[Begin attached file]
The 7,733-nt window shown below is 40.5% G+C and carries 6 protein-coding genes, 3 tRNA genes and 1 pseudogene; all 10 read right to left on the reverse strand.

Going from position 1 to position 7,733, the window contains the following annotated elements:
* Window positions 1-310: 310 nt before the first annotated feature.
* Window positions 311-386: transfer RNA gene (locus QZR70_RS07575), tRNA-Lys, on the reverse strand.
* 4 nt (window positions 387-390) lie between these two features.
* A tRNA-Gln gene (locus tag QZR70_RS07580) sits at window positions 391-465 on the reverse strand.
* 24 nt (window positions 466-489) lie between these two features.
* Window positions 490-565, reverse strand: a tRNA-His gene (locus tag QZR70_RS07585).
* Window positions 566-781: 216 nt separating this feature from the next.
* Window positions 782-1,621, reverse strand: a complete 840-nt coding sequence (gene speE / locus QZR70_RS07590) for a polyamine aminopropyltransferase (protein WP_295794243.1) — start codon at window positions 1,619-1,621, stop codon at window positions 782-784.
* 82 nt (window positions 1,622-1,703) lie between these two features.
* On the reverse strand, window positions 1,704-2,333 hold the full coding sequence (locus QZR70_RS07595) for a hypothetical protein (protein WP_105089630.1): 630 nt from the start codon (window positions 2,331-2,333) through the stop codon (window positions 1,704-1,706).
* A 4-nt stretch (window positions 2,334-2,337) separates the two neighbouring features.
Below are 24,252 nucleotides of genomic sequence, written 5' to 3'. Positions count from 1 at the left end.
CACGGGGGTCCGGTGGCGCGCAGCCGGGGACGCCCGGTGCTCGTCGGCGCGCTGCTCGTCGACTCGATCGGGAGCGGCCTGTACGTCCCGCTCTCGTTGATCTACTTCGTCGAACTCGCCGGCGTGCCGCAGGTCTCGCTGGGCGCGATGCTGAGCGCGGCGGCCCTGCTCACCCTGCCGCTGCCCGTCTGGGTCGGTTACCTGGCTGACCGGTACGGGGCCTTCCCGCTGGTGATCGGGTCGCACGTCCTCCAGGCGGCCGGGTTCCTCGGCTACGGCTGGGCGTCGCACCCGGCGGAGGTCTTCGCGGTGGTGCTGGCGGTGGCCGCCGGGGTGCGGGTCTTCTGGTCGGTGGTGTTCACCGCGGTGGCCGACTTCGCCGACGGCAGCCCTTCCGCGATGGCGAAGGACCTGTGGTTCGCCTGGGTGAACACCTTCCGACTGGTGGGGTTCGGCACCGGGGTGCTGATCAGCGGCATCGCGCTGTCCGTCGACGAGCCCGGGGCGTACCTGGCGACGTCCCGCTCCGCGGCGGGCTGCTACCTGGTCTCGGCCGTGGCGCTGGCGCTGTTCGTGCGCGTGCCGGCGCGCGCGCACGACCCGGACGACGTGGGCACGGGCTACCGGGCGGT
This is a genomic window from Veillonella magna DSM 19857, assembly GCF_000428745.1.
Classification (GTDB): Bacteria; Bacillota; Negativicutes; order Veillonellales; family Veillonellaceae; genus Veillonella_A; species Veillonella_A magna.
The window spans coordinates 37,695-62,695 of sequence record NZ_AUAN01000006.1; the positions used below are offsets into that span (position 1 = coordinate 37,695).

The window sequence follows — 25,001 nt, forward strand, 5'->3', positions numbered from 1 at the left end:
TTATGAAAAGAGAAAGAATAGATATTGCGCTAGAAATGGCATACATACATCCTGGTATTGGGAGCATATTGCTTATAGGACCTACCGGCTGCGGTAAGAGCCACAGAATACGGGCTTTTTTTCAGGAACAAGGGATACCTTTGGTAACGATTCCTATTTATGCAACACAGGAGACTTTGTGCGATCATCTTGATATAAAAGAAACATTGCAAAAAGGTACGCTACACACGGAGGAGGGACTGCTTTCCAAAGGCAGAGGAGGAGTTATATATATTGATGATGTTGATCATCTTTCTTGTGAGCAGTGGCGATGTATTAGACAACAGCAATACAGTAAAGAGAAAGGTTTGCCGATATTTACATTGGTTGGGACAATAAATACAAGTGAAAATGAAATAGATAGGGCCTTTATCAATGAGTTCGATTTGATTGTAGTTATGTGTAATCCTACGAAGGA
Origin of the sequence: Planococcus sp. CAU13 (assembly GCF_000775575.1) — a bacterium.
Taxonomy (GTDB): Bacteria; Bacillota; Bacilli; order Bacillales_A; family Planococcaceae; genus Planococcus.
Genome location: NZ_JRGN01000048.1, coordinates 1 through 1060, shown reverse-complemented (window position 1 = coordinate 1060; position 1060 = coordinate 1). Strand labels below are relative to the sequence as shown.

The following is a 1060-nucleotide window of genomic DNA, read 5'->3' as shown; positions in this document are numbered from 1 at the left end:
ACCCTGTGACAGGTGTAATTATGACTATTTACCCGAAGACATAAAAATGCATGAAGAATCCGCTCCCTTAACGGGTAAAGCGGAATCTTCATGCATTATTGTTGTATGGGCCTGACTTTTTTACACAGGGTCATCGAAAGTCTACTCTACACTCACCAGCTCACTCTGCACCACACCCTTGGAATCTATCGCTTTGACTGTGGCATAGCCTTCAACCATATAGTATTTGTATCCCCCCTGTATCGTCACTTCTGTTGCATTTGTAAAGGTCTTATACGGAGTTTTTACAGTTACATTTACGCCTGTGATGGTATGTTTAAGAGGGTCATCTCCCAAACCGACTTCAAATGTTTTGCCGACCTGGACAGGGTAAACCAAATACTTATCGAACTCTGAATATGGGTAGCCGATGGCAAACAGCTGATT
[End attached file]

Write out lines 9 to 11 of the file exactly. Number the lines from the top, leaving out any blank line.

* Window positions 566-781: 216 nt separating this feature from the next.
* Window positions 782-1,621, reverse strand: a complete 840-nt coding sequence (gene speE / locus QZR70_RS07590) for a polyamine aminopropyltransferase (protein WP_295794243.1) — start codon at window positions 1,619-1,621, stop codon at window positions 782-784.
* 82 nt (window positions 1,622-1,703) lie between these two features.